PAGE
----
NICHD nulliparous pregnancy outcomes study: Monitoring mothers-to-be (nuMOM2b)

HS 2010-7764
Pregnancy, OB-GYN
Deborah A. Wing, MD
Center for Women’s Healthcare 200 Manchester  Bldg. 61h Floor, Orange, CA; Center for Women’s Healthcare 11190 Warner Aye, Suite  407, Fountain Valley, 92708FHC-SA. FHC -Anaheim, 11190  Warner Aye, Suite 407, Fountain Valley, 92708
We are studying pregnant women who have never given birth to a baby. These women are called nulliparas. For these women, doctors do not have information from a previous birth to know who might have a problem with their pregnancy. This study is looking for tests that can identify which ones might have a problem; then, in the future, health care providers will be better prepared to help them and their babies to be healthy. The study is called the Nulliparous Pregnancy Outcomes Study: Monitoring Mothers-to-be. We call it the nuMoM2b Study. About 10,000 nulliparas from across the nation will take part in the study, including about 1250 from UC Irvine Medical Center. The study is funded by the National Institutes of Health (NIH) / Eunice Kennedy Shriver National Institute of Child Health and Human Development (NICHD).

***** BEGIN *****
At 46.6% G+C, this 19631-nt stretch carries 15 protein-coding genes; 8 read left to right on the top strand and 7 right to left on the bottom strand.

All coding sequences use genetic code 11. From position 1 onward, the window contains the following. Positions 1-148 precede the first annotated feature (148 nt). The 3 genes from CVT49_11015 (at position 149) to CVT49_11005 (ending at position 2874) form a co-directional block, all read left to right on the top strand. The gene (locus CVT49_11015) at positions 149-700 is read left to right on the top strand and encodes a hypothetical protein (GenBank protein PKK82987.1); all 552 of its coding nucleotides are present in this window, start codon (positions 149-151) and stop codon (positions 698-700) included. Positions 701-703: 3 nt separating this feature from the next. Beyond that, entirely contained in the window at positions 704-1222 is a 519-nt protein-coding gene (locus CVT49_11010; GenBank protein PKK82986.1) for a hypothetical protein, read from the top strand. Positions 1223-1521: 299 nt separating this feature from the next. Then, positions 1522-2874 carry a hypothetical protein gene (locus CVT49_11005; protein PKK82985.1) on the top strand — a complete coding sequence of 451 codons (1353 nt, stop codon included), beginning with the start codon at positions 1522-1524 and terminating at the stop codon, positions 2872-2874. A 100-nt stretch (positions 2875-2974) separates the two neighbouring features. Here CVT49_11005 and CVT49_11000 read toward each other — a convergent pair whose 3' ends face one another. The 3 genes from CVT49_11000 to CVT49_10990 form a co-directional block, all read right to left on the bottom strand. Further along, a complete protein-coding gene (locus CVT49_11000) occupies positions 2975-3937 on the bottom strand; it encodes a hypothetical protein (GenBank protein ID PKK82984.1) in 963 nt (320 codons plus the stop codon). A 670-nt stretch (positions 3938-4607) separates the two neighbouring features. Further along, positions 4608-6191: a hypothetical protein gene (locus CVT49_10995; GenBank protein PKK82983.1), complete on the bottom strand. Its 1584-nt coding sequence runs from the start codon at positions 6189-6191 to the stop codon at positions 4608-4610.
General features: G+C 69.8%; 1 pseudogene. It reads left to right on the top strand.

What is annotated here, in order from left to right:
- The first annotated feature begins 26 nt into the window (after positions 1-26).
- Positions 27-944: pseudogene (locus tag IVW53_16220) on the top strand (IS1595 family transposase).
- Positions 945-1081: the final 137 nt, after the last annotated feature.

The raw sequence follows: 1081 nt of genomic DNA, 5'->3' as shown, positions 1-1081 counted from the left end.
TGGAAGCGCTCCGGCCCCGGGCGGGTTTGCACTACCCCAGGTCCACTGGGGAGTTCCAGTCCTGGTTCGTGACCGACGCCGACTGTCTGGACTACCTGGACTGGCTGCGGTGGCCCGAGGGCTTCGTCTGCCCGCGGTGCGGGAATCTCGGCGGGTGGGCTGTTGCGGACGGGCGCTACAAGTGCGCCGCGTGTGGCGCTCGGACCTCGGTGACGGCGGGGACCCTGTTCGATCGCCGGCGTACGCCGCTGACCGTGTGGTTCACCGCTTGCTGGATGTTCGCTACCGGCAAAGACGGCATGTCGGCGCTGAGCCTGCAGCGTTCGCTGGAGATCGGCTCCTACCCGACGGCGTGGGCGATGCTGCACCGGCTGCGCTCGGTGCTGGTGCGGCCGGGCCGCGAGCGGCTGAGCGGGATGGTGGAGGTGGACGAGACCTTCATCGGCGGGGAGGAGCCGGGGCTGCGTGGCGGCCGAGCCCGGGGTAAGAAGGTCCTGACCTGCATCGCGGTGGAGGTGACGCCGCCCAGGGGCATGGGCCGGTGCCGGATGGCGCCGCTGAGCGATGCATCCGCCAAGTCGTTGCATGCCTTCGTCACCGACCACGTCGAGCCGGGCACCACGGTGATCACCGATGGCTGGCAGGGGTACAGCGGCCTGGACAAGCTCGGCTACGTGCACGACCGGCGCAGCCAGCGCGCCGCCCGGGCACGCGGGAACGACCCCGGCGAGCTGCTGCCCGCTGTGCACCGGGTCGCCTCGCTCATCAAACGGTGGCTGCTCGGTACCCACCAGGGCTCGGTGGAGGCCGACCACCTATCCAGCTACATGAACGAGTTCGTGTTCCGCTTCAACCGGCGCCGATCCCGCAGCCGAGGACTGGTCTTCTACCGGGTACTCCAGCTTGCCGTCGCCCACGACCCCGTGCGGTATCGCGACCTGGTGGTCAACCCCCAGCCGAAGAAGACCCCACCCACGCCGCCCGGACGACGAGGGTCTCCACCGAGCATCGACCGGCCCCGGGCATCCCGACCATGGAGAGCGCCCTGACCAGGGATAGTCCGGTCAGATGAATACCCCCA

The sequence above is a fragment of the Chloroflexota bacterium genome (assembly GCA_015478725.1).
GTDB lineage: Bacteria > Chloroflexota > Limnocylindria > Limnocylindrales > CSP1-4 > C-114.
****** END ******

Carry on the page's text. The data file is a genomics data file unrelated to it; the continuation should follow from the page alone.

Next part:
Women who are pregnant with one baby, have been pregnant for less than 1-4 weeks and plan to deliver their baby at UC Irvine Medical Center.
There will be three study visits during your pregnancy at about 2-3 months (8-13 weeks), 4-5 months (16-21 weeks), and 6-7 months (22-29 weeks). Sometimes, more than one appointment will be needed to collect all the information for a visit. We will also visit you in the hospital around the time of delivery or call you in the first two weeks after you go home to ask you some more questions. We expect your first study visit to take about an hour and a  half. The other two visits will be shorter—45 minutes to an hour. In total, the study is expected to take about 6 hours.
There are no direct benefits to you or your baby, however, you may have the satisfaction of knowing that you have given information that may improve birth outcomes in nulliparas in the future.
Subjects that complete the study will receive a $50 gift card.
Pam Rumney, RNC, CCRN, Department of Obstetrics and Gynecology